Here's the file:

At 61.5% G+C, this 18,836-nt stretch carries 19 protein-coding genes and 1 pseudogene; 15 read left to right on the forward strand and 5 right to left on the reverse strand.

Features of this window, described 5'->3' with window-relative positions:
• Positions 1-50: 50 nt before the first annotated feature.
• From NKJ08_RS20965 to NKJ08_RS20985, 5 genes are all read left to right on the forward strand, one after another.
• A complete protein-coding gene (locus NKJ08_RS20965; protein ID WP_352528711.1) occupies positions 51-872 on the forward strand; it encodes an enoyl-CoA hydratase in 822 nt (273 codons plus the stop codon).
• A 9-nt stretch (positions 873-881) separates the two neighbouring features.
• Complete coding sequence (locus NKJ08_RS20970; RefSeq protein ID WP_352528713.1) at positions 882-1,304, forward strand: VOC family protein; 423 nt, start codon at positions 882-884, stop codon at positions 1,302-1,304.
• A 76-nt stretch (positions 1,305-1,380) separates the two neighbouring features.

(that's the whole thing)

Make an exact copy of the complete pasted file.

At 61.5% G+C, this 18,836-nt stretch carries 19 protein-coding genes and 1 pseudogene; 15 read left to right on the forward strand and 5 right to left on the reverse strand.

Features of this window, described 5'->3' with window-relative positions:
• Positions 1-50: 50 nt before the first annotated feature.
• From NKJ08_RS20965 to NKJ08_RS20985, 5 genes are all read left to right on the forward strand, one after another.
• A complete protein-coding gene (locus NKJ08_RS20965; protein ID WP_352528711.1) occupies positions 51-872 on the forward strand; it encodes an enoyl-CoA hydratase in 822 nt (273 codons plus the stop codon).
• A 9-nt stretch (positions 873-881) separates the two neighbouring features.
• Complete coding sequence (locus NKJ08_RS20970; RefSeq protein ID WP_352528713.1) at positions 882-1,304, forward strand: VOC family protein; 423 nt, start codon at positions 882-884, stop codon at positions 1,302-1,304.
• A 76-nt stretch (positions 1,305-1,380) separates the two neighbouring features.